University of Florida

Smart Irrigation Practices

Did you know 80%–90% of the nation’s ground and surface water is used for agricultural irrigation?

With water demands expected to increase with time, implementing sustainable agricultural practices is vital to conserving water for future use.  

Smart Irrigation Tips

Farmers should consider using the following tips to water more efficiently when irrigating land.

  • Adopt a drip-irrigation system—which allows water to drip near plant roots—to reduce water usage and pest problems and to improve fertilizer efficiency. (Several other types of micro-irrigation systems are available as well.)  
  • Create an irrigation schedule using automatic timers to prevent overwatering and to manage the right amount of watering for each season. 
  • Collect and save rainwater for smaller gardens.
  • Maintain your irrigation system by fixing any leaks, replacing broken sprinkler heads, and pointing sprinklers in the right direction.
  • For irrigation, use reclaimed water rather than using high-quality freshwater. However, be sure to use special management practices so nutrients in the reclaimed water suit your crop or land.  
  • Be sure you are watering at the right time to avoid losing water due to evaporation.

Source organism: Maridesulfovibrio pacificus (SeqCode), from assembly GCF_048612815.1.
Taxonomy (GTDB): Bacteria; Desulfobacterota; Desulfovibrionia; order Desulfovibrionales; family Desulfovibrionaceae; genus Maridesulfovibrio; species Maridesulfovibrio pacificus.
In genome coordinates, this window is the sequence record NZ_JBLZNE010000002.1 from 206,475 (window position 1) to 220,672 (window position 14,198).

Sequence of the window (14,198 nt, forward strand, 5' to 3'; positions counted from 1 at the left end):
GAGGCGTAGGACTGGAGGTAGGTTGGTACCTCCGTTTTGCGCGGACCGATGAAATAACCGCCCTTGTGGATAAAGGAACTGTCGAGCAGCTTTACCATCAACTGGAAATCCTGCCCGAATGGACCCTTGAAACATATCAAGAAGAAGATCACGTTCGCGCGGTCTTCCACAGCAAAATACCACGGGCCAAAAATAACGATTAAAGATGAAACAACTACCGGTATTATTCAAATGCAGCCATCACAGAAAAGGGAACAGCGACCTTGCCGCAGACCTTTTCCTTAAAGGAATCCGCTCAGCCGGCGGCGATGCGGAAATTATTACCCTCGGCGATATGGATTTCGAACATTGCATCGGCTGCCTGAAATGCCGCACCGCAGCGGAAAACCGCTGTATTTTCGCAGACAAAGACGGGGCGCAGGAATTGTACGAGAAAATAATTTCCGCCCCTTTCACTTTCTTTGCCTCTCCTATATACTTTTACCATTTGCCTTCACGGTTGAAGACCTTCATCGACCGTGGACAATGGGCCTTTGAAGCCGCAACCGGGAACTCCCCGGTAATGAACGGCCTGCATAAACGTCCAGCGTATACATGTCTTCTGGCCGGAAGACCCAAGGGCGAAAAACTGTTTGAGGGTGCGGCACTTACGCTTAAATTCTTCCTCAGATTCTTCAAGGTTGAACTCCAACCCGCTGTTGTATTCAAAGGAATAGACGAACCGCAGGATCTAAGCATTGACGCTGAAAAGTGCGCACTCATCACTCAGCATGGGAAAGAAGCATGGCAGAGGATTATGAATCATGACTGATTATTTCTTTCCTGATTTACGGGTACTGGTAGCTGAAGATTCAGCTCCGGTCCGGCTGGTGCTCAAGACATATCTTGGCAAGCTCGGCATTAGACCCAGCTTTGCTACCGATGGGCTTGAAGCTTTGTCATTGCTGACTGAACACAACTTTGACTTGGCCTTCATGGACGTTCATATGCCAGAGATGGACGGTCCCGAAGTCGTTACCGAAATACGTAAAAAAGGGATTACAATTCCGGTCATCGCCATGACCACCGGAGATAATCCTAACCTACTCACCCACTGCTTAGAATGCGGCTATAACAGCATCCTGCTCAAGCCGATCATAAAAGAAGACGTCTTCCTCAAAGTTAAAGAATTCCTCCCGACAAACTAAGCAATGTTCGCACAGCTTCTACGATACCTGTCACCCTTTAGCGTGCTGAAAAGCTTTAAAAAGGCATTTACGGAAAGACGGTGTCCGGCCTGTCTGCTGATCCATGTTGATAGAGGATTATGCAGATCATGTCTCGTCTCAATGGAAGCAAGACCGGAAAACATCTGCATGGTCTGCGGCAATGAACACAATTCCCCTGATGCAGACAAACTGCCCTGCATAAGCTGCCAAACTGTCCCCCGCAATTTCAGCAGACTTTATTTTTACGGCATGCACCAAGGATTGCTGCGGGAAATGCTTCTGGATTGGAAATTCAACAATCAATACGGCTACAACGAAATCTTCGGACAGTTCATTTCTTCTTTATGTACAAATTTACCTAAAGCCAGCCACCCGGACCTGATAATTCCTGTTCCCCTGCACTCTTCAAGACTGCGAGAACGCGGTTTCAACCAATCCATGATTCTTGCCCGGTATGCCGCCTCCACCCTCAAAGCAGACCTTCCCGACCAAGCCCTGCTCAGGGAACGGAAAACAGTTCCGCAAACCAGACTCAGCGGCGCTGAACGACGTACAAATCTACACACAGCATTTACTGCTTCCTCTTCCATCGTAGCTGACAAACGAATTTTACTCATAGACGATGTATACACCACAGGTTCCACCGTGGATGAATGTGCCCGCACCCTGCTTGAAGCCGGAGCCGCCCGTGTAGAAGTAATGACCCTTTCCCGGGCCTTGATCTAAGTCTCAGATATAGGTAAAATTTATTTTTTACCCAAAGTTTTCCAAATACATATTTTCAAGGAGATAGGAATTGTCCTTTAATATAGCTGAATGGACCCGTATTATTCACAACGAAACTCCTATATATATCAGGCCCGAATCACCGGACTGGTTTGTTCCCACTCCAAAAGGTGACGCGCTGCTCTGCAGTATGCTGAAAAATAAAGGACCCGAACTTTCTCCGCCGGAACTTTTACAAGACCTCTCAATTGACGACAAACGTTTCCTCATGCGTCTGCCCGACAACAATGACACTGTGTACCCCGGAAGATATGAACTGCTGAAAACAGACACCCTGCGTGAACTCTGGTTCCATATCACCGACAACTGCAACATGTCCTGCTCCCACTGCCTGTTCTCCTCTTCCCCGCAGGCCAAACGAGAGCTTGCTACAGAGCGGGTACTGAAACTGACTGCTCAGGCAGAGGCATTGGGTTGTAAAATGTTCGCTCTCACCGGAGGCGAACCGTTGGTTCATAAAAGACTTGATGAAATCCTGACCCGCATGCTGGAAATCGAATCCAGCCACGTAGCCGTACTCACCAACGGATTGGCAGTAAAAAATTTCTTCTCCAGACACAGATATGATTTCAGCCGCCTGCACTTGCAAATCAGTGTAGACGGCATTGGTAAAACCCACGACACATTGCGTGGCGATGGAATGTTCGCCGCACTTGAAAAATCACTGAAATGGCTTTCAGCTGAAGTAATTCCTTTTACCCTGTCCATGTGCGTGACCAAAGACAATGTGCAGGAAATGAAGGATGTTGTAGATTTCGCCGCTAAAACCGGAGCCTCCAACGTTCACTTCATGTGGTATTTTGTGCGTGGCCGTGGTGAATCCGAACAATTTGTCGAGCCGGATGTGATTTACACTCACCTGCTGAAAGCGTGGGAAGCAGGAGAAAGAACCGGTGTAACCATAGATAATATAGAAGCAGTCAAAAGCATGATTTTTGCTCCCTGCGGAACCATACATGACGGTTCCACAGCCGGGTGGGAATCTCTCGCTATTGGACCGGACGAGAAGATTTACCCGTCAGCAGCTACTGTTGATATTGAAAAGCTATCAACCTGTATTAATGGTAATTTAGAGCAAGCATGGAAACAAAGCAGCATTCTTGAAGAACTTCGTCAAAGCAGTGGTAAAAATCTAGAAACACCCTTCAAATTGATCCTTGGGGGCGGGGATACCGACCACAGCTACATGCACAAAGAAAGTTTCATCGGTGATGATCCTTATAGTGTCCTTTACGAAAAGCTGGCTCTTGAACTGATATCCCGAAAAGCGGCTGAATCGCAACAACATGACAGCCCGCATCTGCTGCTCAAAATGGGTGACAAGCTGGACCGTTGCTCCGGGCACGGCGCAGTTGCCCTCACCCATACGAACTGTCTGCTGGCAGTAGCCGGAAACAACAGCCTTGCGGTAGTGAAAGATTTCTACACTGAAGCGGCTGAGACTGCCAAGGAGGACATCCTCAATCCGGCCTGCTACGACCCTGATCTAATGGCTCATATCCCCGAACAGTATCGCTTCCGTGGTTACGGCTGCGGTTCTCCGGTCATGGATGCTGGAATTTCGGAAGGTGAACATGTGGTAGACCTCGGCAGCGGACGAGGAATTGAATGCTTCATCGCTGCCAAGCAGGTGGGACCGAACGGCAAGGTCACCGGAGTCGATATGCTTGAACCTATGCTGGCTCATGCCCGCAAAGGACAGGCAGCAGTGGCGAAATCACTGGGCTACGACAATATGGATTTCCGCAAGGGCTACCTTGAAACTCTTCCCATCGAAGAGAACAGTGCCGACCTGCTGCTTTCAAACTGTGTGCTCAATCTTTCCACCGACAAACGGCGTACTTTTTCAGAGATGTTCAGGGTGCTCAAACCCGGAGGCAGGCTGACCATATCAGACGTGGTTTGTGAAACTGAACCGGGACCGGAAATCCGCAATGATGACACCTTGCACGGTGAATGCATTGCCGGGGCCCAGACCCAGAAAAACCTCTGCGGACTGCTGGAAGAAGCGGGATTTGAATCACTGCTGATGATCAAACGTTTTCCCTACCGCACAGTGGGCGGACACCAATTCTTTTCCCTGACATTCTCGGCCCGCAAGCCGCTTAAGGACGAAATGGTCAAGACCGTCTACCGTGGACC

• Use watershed management practices to maintain water quality.

As water becomes increasingly more valued in upcoming years, it is best to act now and follow smart irrigation practices. For more information on watering more efficiently, contact your local UF/IFAS Extension Office or your local Water Management District.

Adapted and excerpted from:

E. Simonne, R. Hochmuth, J. Breman, W. Lamont, D. Treadwell, and A. Gazula, Drip-irrigation systems for small conventional vegetable farms and organic vegetable farms (HS1144), UF/IFAS Horticultural Sciences Department (rev. 04/2012).

Lawn Care & Irrigation,” UF/IFAS Living Green (Accessed 07/2014).

Economic Research Service Report: Water Conservation in Irrigated Agriculture,” U.S. Department of Agriculture (09/2012).

S. Shukla, Watersheds – Functions and Management (AE265), UF/IFAS Agricultural and Biological Engineering Department (rev. 06/2013).


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